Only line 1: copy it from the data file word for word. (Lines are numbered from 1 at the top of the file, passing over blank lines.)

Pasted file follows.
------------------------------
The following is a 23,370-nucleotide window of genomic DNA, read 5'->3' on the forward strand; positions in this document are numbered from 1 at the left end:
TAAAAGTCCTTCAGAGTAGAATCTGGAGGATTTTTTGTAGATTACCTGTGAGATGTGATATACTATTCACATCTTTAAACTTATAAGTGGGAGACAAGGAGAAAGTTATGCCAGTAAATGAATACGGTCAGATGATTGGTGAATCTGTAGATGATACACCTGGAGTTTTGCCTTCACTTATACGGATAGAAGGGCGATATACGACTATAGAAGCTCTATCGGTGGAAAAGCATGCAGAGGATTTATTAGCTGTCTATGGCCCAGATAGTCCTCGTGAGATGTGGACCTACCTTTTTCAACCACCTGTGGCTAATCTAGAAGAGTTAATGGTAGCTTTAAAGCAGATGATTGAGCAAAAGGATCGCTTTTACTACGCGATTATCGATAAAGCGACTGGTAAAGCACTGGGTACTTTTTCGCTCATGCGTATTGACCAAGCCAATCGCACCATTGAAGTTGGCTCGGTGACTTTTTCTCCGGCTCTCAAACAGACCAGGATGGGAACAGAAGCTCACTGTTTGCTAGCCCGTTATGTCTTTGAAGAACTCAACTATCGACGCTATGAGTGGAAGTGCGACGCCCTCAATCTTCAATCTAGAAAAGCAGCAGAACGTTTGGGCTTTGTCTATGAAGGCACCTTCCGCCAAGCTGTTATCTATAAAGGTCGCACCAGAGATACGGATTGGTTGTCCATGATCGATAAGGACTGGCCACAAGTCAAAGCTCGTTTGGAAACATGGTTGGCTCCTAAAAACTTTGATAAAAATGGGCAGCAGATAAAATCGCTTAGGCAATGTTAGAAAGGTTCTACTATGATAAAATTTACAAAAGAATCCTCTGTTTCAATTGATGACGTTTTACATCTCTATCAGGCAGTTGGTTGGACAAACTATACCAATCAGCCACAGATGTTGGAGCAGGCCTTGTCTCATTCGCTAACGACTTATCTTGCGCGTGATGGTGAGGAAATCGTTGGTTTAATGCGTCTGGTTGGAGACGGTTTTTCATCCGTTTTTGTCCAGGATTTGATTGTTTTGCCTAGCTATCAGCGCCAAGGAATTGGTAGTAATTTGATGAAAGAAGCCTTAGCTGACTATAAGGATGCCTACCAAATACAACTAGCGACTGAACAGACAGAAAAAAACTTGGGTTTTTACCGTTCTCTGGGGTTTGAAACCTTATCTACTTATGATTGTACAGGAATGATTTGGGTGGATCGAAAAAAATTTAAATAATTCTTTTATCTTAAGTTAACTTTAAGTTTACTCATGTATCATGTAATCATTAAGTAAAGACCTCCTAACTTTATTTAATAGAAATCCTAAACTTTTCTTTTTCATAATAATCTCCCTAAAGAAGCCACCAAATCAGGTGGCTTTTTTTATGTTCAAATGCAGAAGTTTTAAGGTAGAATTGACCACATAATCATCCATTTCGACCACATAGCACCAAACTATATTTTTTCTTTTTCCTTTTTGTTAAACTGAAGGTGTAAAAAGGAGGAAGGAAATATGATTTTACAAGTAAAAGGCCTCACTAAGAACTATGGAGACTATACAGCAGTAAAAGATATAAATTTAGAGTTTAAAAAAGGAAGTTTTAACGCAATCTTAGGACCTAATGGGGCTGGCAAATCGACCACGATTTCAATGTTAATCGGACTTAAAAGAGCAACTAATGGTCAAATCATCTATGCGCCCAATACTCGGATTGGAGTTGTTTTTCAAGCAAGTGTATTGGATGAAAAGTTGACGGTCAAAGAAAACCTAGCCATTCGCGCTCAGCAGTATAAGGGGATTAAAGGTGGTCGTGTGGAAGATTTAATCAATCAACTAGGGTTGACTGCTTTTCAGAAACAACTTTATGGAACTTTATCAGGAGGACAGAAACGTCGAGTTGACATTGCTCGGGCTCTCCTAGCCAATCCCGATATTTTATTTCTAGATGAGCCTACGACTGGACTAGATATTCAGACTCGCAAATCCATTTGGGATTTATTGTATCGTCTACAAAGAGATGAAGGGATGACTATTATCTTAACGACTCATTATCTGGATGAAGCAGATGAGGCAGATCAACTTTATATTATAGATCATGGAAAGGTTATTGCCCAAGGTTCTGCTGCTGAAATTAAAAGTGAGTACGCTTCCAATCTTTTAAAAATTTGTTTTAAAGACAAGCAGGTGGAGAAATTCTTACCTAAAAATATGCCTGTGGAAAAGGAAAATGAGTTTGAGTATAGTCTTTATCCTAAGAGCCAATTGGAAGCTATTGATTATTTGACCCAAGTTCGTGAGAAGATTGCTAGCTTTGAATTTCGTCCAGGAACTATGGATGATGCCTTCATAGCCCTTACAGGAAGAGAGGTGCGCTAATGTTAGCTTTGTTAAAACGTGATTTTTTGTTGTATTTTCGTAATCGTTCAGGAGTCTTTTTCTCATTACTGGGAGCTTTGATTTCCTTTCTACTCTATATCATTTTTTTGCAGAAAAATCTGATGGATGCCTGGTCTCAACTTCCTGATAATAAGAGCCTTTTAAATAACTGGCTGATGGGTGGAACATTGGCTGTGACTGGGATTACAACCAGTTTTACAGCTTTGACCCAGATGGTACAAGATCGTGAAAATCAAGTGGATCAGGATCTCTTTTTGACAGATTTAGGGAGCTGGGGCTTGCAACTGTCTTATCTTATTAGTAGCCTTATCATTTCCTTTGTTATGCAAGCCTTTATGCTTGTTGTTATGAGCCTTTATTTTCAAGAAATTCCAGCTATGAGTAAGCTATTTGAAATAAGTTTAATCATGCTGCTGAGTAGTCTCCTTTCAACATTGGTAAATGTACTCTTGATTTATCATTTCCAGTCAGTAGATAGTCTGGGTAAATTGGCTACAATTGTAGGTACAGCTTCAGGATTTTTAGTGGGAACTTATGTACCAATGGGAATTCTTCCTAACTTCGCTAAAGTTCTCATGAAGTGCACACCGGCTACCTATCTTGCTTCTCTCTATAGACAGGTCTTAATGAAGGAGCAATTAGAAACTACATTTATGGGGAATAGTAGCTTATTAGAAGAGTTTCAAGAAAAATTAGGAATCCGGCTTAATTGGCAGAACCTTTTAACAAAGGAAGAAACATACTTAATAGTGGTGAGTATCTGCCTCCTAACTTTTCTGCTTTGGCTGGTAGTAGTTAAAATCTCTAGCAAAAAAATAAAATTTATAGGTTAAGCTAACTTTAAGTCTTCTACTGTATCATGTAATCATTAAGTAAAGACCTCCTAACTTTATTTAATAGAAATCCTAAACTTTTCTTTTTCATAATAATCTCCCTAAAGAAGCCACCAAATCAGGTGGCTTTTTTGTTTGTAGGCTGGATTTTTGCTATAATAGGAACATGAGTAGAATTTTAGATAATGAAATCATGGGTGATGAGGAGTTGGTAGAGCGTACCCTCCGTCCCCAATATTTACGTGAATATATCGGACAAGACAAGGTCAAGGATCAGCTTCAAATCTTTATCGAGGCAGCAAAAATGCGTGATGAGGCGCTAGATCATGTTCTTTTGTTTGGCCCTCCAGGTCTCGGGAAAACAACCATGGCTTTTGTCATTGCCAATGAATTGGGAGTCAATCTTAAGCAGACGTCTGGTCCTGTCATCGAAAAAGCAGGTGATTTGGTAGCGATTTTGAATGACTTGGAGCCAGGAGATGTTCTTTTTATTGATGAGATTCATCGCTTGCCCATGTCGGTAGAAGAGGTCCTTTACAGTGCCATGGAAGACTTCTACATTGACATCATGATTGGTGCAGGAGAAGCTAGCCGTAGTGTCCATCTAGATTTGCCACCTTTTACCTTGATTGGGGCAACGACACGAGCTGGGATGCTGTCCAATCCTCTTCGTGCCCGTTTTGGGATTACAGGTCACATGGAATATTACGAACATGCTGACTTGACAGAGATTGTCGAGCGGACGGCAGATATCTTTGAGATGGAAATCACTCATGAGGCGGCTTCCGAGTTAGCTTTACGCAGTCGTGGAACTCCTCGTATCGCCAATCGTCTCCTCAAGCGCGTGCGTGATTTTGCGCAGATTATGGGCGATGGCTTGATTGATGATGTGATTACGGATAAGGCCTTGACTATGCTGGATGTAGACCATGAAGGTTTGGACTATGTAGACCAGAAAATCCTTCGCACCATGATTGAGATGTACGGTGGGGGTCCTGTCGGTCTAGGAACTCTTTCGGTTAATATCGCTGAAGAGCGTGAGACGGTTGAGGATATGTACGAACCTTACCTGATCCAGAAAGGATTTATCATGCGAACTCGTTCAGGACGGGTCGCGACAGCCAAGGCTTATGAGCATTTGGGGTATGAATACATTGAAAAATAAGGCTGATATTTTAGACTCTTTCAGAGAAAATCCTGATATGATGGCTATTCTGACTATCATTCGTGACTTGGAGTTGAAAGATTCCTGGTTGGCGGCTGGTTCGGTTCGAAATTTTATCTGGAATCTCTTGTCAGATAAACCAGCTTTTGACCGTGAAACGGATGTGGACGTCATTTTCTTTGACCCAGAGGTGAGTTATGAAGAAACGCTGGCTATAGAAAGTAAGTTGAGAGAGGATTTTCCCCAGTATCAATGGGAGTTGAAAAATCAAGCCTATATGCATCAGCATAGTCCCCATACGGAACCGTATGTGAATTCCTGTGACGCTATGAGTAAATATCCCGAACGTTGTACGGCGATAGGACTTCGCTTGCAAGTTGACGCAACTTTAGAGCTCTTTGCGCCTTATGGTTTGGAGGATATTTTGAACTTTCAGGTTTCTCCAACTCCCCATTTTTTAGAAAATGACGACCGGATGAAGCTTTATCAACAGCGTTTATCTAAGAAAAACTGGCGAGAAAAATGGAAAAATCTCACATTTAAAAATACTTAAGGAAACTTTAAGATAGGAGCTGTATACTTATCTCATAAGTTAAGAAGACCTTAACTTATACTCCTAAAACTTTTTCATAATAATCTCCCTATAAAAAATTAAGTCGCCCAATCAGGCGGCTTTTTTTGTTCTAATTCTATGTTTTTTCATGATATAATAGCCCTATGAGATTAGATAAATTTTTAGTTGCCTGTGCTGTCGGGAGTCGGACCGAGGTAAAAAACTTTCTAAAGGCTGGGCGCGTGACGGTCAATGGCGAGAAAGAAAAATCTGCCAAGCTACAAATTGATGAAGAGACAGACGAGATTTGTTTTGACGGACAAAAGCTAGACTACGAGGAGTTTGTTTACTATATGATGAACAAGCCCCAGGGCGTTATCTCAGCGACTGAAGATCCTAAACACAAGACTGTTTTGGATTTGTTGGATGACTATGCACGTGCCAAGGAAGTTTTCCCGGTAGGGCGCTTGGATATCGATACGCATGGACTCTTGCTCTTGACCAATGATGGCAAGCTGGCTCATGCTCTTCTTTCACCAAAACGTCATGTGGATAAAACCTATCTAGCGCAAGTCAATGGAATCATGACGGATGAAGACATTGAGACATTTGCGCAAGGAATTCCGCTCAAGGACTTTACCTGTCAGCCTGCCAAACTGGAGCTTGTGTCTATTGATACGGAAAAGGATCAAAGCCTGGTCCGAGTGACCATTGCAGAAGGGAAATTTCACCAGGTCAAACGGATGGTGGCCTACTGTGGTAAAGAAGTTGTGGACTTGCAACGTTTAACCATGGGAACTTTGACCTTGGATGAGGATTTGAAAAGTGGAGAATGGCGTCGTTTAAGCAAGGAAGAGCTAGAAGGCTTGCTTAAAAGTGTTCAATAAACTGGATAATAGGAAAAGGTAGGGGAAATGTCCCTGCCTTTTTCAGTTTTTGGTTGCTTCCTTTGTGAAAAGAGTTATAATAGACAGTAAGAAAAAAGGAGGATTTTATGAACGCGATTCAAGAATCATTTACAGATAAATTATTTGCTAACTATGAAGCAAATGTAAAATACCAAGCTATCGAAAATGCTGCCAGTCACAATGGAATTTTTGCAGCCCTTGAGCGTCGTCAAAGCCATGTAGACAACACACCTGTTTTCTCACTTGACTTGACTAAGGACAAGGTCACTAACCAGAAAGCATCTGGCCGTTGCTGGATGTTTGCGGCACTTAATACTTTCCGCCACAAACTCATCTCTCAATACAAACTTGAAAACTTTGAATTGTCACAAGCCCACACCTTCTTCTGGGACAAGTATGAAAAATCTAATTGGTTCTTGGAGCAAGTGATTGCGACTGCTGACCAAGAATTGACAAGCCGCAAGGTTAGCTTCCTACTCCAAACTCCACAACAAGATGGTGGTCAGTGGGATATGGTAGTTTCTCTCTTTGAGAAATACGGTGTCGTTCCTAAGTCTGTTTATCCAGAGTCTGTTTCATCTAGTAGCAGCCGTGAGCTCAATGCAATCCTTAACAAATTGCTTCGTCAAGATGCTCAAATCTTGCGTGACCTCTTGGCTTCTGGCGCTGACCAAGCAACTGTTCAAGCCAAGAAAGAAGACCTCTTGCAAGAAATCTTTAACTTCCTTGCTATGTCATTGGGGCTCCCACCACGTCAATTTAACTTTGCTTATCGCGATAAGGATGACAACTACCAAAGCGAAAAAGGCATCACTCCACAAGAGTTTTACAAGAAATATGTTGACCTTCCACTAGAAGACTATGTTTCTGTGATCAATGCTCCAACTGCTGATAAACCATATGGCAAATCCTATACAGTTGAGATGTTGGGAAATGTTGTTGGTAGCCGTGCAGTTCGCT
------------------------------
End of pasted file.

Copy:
The following is a 23,370-nucleotide window of genomic DNA, read 5'->3' on the forward strand; positions in this document are numbered from 1 at the left end: